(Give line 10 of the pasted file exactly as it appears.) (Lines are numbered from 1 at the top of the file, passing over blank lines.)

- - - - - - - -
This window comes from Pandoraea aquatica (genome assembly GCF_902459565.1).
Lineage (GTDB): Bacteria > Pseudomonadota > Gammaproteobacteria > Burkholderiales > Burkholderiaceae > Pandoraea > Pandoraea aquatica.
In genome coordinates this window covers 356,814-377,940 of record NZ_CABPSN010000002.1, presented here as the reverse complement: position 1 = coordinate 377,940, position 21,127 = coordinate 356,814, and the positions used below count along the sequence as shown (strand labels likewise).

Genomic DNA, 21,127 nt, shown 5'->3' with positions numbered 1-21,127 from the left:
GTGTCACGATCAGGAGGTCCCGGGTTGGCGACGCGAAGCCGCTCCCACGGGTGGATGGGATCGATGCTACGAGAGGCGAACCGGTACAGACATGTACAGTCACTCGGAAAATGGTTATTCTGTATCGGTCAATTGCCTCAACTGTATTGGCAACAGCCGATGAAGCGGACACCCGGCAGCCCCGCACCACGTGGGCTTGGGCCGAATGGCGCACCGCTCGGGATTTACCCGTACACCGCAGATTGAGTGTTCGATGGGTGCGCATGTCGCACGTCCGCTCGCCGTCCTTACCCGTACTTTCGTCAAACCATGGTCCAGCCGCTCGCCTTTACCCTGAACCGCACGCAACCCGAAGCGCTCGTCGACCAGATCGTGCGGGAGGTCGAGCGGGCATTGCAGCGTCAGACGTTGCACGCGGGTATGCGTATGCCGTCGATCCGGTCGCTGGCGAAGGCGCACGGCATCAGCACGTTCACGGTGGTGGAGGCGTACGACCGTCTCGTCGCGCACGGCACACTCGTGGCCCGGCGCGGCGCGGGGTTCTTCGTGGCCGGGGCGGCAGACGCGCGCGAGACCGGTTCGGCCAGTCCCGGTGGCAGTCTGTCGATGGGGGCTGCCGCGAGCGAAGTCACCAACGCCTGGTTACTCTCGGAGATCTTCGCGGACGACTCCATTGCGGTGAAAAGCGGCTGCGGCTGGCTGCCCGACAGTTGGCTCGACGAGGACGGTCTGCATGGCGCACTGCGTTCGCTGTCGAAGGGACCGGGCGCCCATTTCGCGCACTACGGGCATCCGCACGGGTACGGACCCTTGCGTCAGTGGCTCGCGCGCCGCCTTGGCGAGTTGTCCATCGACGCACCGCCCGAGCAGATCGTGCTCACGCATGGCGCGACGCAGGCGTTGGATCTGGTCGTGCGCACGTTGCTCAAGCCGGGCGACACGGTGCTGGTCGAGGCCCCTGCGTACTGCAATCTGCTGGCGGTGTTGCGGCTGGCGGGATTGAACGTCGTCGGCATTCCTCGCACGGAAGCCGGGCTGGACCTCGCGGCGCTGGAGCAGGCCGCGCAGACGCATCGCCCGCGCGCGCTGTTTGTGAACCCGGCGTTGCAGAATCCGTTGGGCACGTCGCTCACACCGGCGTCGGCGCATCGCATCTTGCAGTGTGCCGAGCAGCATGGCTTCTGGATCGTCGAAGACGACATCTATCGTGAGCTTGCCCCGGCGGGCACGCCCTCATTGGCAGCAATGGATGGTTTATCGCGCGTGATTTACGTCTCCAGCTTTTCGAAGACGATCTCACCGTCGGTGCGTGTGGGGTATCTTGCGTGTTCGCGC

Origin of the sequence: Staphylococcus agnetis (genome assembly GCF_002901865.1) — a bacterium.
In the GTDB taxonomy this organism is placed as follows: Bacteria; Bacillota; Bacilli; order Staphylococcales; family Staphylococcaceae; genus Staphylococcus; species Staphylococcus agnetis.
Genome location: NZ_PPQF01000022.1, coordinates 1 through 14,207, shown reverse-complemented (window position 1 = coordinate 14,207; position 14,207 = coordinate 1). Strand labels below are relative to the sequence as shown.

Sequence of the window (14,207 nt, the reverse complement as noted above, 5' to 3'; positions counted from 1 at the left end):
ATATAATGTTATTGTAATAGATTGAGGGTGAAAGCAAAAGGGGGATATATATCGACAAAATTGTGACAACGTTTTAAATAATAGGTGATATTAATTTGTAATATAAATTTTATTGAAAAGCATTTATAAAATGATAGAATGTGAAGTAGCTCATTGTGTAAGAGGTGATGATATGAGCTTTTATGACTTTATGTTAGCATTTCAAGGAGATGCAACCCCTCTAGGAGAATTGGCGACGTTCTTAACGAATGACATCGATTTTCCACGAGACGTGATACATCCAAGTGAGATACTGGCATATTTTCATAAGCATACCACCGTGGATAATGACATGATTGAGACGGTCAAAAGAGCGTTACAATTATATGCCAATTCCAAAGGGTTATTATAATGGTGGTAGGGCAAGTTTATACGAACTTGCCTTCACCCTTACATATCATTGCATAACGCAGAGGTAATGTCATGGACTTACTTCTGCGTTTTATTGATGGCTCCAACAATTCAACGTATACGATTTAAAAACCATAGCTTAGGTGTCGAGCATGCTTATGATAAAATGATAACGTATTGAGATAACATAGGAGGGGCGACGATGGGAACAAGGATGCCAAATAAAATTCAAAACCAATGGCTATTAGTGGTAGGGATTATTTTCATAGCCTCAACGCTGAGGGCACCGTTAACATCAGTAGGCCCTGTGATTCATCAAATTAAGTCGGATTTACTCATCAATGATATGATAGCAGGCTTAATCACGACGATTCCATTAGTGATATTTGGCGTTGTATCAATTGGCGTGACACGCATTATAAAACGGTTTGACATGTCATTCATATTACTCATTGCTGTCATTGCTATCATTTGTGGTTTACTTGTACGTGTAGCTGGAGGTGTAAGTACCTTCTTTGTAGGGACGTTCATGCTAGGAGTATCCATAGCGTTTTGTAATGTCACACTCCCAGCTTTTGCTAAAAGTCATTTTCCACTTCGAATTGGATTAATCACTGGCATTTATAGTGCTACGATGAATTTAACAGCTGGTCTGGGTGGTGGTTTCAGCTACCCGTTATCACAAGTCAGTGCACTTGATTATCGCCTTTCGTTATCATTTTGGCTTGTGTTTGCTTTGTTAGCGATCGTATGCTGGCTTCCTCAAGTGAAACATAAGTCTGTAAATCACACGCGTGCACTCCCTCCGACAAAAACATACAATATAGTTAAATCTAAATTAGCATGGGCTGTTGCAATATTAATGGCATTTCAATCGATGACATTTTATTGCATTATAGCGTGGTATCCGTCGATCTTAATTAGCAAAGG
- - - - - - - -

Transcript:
ATATAATGTTATTGTAATAGATTGAGGGTGAAAGCAAAAGGGGGATATATATCGACAAAATTGTGACAACGTTTTAAATAATAGGTGATATTAATTTGTAATATAAATTTTATTGAAAAGCATTTATAAAATGATAGAATGTGAAGTAGCTCATTGTGTAAGAGGTGATGATATGAGCTTTTATGACTTTATGTTAGCATTTCAAGGAGATGCAACCCCTCTAGGAGAATTGGCGACGTTCTTAACGAATGACATCGATTTTCCACGAGACGTGATACATCCAAGTGAGATACTGGCATATTTTCATAAGCATACCACCGTGGATAATGACATGATTGAGACGGTCAAAAGAGCGTTACAATTATATGCCAATTCCAAAGGGTTATTATAATGGTGGTAGGGCAAGTTTATACGAACTTGCCTTCACCCTTACATATCATTGCATAACGCAGAGGTAATGTCATGGACTTACTTCTGCGTTTTATTGATGGCTCCAACAATTCAACGTATACGATTTAAAAACCATAGCTTAGGTGTCGAGCATGCTTATGATAAAATGATAACGTATTGAGATAACATAGGAGGGGCGACGATGGGAACAAGGATGCCAAATAAAATTCAAAACCAATGGCTATTAGTGGTAGGGATTATTTTCATAGCCTCAACGCTGAGGGCACCGTTAACATCAGTAGGCCCTGTGATTCATCAAATTAAGTCGGATTTACTCATCAATGATATGATAGCAGGCTTAATCACGACGATTCCATTAGTGATATTTGGCGTTGTATCAATTGGCGTGACACGCATTATAAAACGGTTTGACATGTCATTCATATTACTCATTGCTGTCATTGCTATCATTTGTGGTTTACTTGTACGTGTAGCTGGAGGTGTAAGTACCTTCTTTGTAGGGACGTTCATGCTAGGAGTATCCATAGCGTTTTGTAATGTCACACTCCCAGCTTTTGCTAAAAGTCATTTTCCACTTCGAATTGGATTAATCACTGGCATTTATAGTGCTACGATGAATTTAACAGCTGGTCTGGGTGGTGGTTTCAGCTACCCGTTATCACAAGTCAGTGCACTTGATTATCGCCTTTCGTTATCATTTTGGCTTGTGTTTGCTTTGTTAGCGATCGTATGCTGGCTTCCTCAAGTGAAACATAAGTCTGTAAATCACACGCGTGCACTCCCTCCGACAAAAACATACAATATAGTTAAATCTAAATTAGCATGGGCTGTTGCAATATTAATGGCATTTCAATCGATGACATTTTATTGCATTATAGCGTGGTATCCGTCGATCTTAATTAGCAAAGG